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    ABSTRACT: Introduction: Gender dysphoria (GD) is a condition in which there is a marked incongruence between an individual's psychological perception of his/her sex and their biological phenotype. Gender identity disorder was officially renamed "gender dysphoria" in the DSM-V in 2013. The prevalence and demographics of GD vary according to geographical location and has not been well-documented in Ireland. Methods: We retrospectively reviewed medical records of 218 patients with suspected or confirmed GD referred to our endocrine service for consideration of hormonal therapy (HT) between 2005 and early 2014. We documented their demographics, clinical characteristics, and treatment during the study period. Results: The prevalence of GD in the Irish population was 1:10,154 male-to-female (MTF) and 1:27,668 female-to-male (FTM), similar to reported figures in Western Europe. 159 of the patients were MTF and 59 were FTM, accounting for 72.9% and 27.1% of the cohort, respectively. The rate of referral has increased year-on-year, with 55 patients referred in 2013 versus 6 in 2005. Mean ages were 32.6 years (MTF) and 32.2 years (FTM). 22 of the patients were married and 41 had children, with 2 others having pregnant partners. 37.6% were referred by a psychologist, with the remainder evenly divided between GPs and psychiatric services. There were low rates of coexistent medical illness although psychiatric conditions were more prevalent, depression being a factor in 34.4% of patients. 5.9% of patients did not attend a mental health professional. 74.3% are currently on HT, and 9.17% have had gender reassignment surgery (GRS). Regret following hormonal or surgical treatment was in line with other Western European countries (1.83%). Conclusion: The incidence of diagnosis and referral of GD in Ireland is increasing. This brings with it multiple social, health, and financial implications. Clear and accessible treatment pathways supported by mental health professionals is essential.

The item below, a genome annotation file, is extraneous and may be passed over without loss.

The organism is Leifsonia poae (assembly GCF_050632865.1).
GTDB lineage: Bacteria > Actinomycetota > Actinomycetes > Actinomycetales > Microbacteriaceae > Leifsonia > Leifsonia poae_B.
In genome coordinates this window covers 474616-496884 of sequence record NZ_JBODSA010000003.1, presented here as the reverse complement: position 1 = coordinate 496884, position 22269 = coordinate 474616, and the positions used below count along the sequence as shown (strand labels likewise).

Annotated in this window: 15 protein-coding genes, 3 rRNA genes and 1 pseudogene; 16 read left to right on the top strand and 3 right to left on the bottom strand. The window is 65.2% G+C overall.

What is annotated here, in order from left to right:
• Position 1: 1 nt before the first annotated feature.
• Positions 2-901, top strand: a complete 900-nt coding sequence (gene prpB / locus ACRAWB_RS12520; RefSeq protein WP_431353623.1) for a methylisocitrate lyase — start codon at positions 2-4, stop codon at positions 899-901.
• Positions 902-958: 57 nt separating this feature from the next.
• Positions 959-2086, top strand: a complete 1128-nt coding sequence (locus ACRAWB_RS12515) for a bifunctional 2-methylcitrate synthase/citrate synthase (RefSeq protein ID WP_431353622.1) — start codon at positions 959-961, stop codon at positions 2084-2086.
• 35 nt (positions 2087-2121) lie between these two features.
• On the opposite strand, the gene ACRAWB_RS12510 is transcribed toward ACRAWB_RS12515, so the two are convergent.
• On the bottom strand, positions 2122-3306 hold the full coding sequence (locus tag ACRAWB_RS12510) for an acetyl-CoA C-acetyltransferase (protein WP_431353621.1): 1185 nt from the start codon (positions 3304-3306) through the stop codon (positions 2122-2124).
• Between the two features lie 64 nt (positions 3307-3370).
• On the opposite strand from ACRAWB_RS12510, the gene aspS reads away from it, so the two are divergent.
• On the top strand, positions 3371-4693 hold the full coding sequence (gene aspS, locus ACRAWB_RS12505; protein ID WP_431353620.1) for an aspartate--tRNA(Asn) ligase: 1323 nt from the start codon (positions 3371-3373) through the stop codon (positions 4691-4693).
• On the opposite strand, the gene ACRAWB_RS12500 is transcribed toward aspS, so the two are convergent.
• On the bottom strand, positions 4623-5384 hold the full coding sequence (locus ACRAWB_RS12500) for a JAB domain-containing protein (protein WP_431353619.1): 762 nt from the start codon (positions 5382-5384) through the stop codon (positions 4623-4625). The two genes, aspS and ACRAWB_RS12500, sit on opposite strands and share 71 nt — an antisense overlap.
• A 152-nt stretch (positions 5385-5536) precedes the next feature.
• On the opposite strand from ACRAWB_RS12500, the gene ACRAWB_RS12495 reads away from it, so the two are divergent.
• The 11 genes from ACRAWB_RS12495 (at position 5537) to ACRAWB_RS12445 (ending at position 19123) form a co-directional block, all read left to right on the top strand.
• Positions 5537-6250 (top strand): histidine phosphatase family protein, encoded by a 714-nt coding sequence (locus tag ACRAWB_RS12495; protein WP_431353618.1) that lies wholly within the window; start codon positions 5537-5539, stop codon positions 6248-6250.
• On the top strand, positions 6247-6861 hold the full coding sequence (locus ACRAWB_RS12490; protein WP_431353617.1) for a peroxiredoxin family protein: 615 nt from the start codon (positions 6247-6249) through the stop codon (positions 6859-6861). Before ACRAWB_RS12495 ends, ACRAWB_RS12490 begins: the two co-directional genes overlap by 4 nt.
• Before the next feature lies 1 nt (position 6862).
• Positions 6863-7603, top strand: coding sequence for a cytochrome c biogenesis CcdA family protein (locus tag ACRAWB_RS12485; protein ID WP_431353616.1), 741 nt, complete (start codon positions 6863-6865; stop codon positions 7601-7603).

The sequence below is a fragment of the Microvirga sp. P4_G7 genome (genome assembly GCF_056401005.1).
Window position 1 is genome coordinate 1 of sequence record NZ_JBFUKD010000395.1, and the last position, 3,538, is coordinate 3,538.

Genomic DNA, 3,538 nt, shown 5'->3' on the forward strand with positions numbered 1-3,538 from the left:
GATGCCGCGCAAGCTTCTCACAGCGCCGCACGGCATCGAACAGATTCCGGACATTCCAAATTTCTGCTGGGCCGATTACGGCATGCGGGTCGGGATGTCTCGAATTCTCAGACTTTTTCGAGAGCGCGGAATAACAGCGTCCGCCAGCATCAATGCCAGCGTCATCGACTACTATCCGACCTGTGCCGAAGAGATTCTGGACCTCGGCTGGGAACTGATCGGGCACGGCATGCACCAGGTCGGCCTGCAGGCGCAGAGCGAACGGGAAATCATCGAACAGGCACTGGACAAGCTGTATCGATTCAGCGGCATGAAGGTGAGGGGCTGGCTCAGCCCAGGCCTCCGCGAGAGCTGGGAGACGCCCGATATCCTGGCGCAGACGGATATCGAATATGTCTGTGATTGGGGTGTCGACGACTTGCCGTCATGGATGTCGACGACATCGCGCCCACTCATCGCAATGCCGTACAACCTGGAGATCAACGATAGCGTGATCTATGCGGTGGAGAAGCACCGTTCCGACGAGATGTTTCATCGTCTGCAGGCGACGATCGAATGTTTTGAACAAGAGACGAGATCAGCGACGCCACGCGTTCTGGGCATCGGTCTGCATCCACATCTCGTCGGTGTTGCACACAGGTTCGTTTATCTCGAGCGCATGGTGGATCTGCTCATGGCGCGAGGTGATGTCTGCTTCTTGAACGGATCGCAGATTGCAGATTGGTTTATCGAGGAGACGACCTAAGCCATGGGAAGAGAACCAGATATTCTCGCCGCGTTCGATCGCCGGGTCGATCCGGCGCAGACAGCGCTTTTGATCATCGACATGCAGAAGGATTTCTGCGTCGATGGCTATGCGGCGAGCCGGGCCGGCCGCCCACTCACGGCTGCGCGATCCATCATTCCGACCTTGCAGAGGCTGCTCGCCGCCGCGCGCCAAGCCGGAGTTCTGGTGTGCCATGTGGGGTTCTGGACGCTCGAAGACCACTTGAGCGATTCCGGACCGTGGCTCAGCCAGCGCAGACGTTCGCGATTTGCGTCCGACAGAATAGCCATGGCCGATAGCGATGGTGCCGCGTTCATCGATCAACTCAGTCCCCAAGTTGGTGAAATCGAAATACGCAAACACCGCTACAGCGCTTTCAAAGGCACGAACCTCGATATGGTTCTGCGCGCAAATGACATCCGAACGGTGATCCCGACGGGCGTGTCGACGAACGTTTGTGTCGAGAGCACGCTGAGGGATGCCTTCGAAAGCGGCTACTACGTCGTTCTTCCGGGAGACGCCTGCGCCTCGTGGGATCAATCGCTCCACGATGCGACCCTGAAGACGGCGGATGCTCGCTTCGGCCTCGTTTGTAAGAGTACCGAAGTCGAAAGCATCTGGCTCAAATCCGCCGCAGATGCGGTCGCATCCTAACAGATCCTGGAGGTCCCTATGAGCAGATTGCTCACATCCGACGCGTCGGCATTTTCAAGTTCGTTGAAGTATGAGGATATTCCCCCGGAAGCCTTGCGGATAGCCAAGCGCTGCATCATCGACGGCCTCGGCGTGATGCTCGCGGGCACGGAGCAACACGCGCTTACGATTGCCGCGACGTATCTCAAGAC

Frontiers in Endocrinology 06/2014; 5:87. DOI:10.3389/fendo.2014.00087
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    • "The review of the literature on the subject indicates that persons with GID have higher rates of psychological problems and psychiatric disorders, such as negative self-image, low self- esteem, adjustment disorders, depression, suicidality, and personality disorders (PDs) compared to normal controls [8–11]. Investigations in the field of GID have been mostly focused on the presence of psychiatric comorbidity and severe psychiatric disorders, as well as risks for suicidal behavior and self-mutilation [8, 9, 11, 12]. "
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    ABSTRACT: Background. Investigations in the field of gender identity disorder (GID) have been mostly related to psychiatric comorbidity and severe psychiatric disorders, but have focused less on personality and personality disorders (PDs). Aims. The aim of the study was to assess the presence of PDs in persons with GID as compared to cisgendered (a cisgender person is a person who is content to remain the gender they were assigned at birth) heterosexuals, as well as to biological sex. Methods. The study sample consisted of 30 persons with GID and 30 cisgendered heterosexuals from the general population. The assessment of PDs was conducted by application of the self-administered Structured Clinical Interview for DSM-IV Axis II PDs (SCID-II). Results. Persons with GID compared to cisgender heterosexuals have higher presence of PDs, particularly Paranoid PD, avoidant PDs, and comorbid PDs. In addition, MtF (transwomen are people assigned male at birth who identify as women) persons are characterized by a more severe psychopathological profile. Conclusions. Assessment of PDs in persons with GID is of great importance as it comprises a key part of personalized treatment plan tailoring, as well as a prognostic factor for sex-reassignment surgery (SRS) outcome.
    05/2014; 2014:809058. DOI:10.1155/2014/809058